The Hyundai Veloster N Is a 2019 Automobile All-Star

A revelation from a last-minute guest.

Aaron GoldwriterAndrew Trahanphotographer

"How much fun can you have for less than $30,000?" asked writer Steven Cole Smith, who then proceeded to answer himself: "This much fun. Overbuilt like an armored car, the Veloster N alone proves Hyundai isn't paying Albert Biermann—the engineer it stole from the BMW M Division—nearly enough."

The Veloster N was a surprise favorite of this year's All-Stars competition. Its inclusion was the subject of much debate among Automobile staffers, and it was only after a lot of lobbying initiated by a couple of the Veloster N's biggest fans on staff that the lion-hearted Hyundai got a shot at the title. And like the protagonist in any good boxing movie, the Hyundai came out swinging.

Many of our editors got their first-ever taste of the N on the Streets of Willow, where the hard-charging hatchback proved to be a hoot. "So controllable with the throttle—you can rotate it on demand, but it never gets out of sorts," senior online editor Erik Johnson said. Contributor Jethro Bovingdon agreed: "On the track the brakes were impressive, and the car feels agile and exhibits strong traction. Fast enough to feel like a serious performance car."

Editor-at-large Arthur St. Antoine wasn't quite as impressed, at least not initially. "More understeer than I expected," he noted, "but on the road, the Veloster fared much better. On our mountain loop, I just left the shifter in third and let the torque blast me out of the corners. Handling is poised, and steering feel is excellent. The Honda Civic Type R is better in almost every way, but at its price, the N pretty much rules."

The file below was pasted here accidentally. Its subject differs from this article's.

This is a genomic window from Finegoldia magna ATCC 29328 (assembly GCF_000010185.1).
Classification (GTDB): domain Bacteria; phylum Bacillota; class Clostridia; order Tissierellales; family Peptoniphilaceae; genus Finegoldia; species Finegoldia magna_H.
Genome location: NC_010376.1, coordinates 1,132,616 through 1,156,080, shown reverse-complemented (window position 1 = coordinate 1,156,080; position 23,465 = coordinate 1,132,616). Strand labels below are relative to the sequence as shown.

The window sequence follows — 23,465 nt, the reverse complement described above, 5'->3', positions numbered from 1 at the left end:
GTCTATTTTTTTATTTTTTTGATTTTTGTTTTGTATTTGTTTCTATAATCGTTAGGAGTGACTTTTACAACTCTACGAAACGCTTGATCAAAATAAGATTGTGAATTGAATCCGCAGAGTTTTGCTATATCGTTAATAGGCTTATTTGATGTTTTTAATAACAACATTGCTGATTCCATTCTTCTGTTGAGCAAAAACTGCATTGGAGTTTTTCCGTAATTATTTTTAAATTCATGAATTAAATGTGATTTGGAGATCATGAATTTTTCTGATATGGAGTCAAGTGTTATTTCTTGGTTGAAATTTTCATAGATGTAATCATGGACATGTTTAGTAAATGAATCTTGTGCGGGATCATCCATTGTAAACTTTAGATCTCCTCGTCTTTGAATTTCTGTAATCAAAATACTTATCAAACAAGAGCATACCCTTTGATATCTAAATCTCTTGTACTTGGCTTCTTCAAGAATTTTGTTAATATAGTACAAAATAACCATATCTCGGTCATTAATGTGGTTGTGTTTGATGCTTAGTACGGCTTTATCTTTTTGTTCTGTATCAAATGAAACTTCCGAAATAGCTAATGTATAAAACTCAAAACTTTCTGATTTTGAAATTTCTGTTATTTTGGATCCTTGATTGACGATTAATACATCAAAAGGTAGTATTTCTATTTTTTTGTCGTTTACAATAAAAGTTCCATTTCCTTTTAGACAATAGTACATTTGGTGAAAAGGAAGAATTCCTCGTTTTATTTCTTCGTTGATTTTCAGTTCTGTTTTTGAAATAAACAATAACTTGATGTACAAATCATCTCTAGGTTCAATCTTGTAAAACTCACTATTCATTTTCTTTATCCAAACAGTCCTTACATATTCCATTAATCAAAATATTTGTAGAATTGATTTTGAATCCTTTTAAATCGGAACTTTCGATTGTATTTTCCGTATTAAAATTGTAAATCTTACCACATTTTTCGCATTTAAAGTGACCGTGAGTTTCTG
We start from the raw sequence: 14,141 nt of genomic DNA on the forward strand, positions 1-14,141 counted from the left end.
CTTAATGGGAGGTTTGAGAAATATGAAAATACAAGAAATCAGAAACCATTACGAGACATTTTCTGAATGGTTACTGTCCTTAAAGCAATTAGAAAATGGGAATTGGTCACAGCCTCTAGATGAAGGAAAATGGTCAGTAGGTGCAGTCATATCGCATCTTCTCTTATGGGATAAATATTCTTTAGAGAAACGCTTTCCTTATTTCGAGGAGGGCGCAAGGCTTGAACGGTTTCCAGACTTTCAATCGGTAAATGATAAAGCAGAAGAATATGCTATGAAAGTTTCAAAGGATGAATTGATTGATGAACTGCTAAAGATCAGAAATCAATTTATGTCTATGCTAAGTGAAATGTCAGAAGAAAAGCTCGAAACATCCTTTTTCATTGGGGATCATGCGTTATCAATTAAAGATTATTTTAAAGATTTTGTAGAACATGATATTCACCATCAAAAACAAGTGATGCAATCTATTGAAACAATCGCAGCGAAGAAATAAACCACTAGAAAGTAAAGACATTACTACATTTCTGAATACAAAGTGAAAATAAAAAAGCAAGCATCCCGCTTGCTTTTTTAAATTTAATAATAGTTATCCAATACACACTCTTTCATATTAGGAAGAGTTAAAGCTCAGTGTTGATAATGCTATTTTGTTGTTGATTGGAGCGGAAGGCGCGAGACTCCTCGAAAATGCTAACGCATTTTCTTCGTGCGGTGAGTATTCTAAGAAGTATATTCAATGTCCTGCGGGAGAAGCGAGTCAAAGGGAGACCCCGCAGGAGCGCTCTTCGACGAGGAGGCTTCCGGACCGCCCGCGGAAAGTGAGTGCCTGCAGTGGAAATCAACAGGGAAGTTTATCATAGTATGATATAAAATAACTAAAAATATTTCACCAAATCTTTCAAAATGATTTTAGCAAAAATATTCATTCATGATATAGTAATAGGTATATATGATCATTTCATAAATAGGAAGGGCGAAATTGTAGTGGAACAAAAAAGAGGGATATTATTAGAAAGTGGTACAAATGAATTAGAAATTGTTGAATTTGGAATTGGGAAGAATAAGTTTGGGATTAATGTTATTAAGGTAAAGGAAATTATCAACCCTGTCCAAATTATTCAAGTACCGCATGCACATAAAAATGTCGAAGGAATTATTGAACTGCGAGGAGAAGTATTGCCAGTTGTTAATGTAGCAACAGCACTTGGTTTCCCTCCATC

It was natural the Veloster N should attract comparisons to the Civic Type R, a much-loved member of the All-Stars Class of 2018. Most agreed the Hyundai trailed the Honda but acknowledged the trade-off for the lower price was worth it. News editor Conner Golden echoed the thoughts of several staffers when he said, "It's not quite as good as the Civic Type R, but for roughly $6,000 cheaper, it doesn't have to be."

Indeed, the Veloster N, swimming among sharks like the Ferrari 812 Superfast and McLaren 600LT, reminded us that big thrills don't have to cost big money. Even with the Performance package—which bumps horsepower by 25 (to 275 hp) and adds a limited-slip differential, sticky Pirelli P Zero tires, and a flap that opens the exhaust—the Hyundai was one of the least expensive cars in the competition. Purists among us love that the only transmission choice is an honest-to-goodness six-speed manual, with a switchable rev-matching feature that made fast downshifts as smooth (if not as quick) as a dual-clutch transmission.

"For lack of a more obvious modern car," Detroit editor Lassa said, "the Veloster is the modern-day Honda CRX, which makes the Veloster N the Europe-only Mk II CRX SiR that we never got. Clearly, it's the runaway 'poor' enthusiast's hit."

The Veloster N's range of customizable driving modes was a frequent topic of discussion. Along with the usual Eco, Normal, and Sport programs, the top-end Veloster has an "N" mode, accessible by a separate button on the steering wheel, which opens up the exhaust and tightens up the suspension to a level that most editors thought was too stiff. It bounced like a Superball over the far-from-smooth Streets of Willow, but happily, the Veloster also allows you to pick and choose among the different settings. Bovingdon was one of several drivers who praised the ability to fine-tune the car to their liking. "N mode is too harsh, so I used 'N Custom' with the engine in Sport +, rev-matching off, and suspension knocked back to Sport," he reported. "Worth the effort as it all comes together pretty well." Johnson added, "It's fun to provoke the exhaust into its staccato pops, and easy to dial that back once you tire of them."

Still, with all it had going for it, few editors expected the Veloster N to float to the top—but when we tallied the votes, that's exactly what happened.

"This is far and away the best Hyundai I've ever driven," Mike Floyd said. "Fast. Fun. Well done."

2019 Automobile All-Stars
The Winners | The Contenders | The Venues

2019 Hyundai Veloster N Specifications

PRICE $27,820/$29,920 
(base/as tested)
ENGINE 2.0L turbo DOHC 16-valve I-4; 275 hp 
@ 6,000 rpm, 260 lb-ft @ 1,450-4,700 rpm
TRANSMISSION 6-speed manual
LAYOUT 3-door, 5-passenger, front-engine, FWD hatchback
EPA MILEAGE 22/28 mpg (city/hwy)
L x W x H 167.9 x 71.3 x 54.9 in
WHEELBASE 104.3 in
WEIGHT 3,117 lb
0-60 MPH 6.0 sec (est)
TOP SPEED 155 mph
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